OPINION: Removing statues on campus is eerily similar to China's actions in Hong Kong
Whether on or off campus, the woke mob applies its purity and litmus tests to these historical figures with no regard for how values and knowledge evolve over time.
When students, faculty, and university administrations pull down statues on campus in an effort to censor history, they are engaging in the same authoritarian politics that characterize China’s control over Hong Kong.
Within 48 hours, Hong Kong University (HKU), the Chinese University of Hong Kong (CUHK), and Lingan University witnessed the removal of artwork commemorating the 1989 massacre in Tiananmen Square.
At HKU, “the Pillar of Shame” was an apt name for the monument that memorialized the atrocity as an example of Chinese government oppression that the communist regime is now trying to whitewash.
Whether the universities in the quasi-autonomous city wanted to remove the statues, the appearance of their complicity is central to government censorship efforts.
CUHK “never authorised the display of the statue on its campus, and no organisation has claimed responsibility for its maintenance and management,” the university said in a statement about the “Goddess of Democracy,” according to the South China Morning Post.
In America, statements that rationalize statue or artwork removal do not sound that different.
“The [Missouri] students' demonstration represented a microcosm of a larger movement advocating the toppling of statues honoring American heroes,” Campus Reform reported at the time.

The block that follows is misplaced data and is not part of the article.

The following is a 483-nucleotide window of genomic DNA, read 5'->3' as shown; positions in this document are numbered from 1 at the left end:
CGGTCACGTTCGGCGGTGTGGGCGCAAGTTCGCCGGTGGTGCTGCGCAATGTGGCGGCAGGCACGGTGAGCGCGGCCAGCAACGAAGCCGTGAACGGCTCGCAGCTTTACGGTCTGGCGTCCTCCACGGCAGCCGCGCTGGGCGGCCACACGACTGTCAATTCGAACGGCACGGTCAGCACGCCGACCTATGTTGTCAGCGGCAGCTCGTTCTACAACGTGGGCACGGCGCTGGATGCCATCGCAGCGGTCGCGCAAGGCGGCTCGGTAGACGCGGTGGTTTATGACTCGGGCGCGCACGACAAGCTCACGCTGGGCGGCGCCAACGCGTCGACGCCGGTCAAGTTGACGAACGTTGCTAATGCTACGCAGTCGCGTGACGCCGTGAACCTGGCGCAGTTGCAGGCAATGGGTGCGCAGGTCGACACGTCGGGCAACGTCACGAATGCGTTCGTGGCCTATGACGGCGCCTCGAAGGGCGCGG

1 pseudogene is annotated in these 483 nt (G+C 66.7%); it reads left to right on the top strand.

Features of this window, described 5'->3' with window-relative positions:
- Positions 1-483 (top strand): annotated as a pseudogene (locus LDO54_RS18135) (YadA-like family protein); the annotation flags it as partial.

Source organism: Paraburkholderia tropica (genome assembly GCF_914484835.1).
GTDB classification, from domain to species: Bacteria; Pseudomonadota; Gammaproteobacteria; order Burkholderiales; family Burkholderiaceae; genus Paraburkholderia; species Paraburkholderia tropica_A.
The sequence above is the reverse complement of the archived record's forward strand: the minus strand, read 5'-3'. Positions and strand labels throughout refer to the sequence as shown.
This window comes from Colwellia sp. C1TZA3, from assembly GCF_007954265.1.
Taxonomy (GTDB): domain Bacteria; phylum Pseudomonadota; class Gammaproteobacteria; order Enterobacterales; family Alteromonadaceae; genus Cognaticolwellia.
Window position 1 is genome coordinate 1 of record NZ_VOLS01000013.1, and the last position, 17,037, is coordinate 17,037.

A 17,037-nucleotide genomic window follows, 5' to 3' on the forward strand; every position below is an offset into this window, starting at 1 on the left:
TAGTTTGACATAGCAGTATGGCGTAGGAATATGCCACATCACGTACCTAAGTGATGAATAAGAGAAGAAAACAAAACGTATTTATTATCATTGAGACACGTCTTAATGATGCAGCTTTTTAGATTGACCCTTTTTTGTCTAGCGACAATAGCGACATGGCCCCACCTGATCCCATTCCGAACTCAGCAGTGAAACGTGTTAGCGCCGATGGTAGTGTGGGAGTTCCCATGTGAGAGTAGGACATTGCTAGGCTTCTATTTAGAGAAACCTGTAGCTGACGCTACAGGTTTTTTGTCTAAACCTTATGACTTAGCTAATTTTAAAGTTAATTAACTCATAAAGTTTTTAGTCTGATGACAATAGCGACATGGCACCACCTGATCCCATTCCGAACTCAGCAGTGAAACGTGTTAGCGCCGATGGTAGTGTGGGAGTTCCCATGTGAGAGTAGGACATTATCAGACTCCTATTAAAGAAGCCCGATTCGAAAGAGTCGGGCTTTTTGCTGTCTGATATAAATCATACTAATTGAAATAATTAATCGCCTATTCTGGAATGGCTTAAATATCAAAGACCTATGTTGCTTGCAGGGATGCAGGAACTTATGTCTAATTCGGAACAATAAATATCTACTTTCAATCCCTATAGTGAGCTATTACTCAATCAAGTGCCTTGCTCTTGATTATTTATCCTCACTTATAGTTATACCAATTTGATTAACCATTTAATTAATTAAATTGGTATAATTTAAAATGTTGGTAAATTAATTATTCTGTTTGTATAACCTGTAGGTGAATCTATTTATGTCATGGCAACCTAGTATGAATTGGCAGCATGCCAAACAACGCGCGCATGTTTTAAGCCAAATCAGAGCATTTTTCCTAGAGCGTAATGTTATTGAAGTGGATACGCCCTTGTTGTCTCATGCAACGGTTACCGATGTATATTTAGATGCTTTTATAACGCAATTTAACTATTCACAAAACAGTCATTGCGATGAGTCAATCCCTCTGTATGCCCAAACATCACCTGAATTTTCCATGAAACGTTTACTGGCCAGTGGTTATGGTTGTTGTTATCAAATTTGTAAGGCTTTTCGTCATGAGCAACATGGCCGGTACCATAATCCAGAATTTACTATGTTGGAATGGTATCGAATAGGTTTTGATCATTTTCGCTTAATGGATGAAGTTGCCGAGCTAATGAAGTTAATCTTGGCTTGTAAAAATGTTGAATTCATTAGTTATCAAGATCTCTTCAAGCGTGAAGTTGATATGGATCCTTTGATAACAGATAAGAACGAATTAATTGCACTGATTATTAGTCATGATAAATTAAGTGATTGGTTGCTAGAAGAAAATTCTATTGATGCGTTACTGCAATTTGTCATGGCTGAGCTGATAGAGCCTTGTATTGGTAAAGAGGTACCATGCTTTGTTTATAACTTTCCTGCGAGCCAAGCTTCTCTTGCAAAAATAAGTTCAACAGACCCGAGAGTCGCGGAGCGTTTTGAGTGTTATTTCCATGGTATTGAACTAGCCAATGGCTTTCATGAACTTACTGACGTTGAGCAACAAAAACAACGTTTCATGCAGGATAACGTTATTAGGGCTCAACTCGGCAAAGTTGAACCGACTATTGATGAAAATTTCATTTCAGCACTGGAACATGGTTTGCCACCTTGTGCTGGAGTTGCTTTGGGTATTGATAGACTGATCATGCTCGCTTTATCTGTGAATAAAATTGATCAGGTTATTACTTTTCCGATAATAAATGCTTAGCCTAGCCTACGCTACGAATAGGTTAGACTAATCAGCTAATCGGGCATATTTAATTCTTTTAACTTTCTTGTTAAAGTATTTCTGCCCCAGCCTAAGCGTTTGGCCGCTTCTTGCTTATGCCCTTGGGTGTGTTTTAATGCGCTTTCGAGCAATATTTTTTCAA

At the University of Wisconsin-Madison, one undergraduate student told Campus Reform,
“This resolution [to remove Lincoln] is the result of a generation of students who have not learned even the most basic history of our country.”
The resolution to remove Lincoln contains the wording “[i]n order to create an inclusive and safe environment for all students,” which echoes Lingnan University’s justification, which includes the phrase “in the best interest of the University.”
In the same vein that the resolution accused Abraham Lincoln of representing White supremacy while minimalizing his role in freeing slavery, Lingnan University apparently wanted its community to forget about college student protests against the Chinese military.
Fortunately, hope is not lost.
Many universities actively resist the woke mob. But make no mistake that campus leftists would remove statues in the middle of the night without debate if they could get away with those acts.
Overnight revisions to history, such as those in Hong Kong, are what they want.
Whether it's a statue celebrating liberty, women’s rights, American heroism, or the end of slavery, leftists invent controversy by simplifying American history to fit their one-dimensional narratives.
The woke mob is not interested in nuance or complexity. Whether on or off campus, the mob applies its purity and litmus tests to these historical figures with no regard for how values and knowledge evolve over time.
The motivations to remove campus artwork and statues transcend national differences. The trend is disheartening but also alarming.
Professors need to encourage students to come from a place of critical thinking and understanding.
Students need to appreciate the artists’ intent at the time they created the statues. What did the statues’ creators and patrons want to communicate to future generations?
Those messages can communicate positive and negative aspects about the statue’s subject.
Lincoln’s presidency represents the ever-perfecting nature of our nation. History’s blemishes do not warrant removal unless the goal is to rewrite history and create a fictional account to promote certain political ideologies.
America cannot continue to grow as a society if it is focused on erasing its past.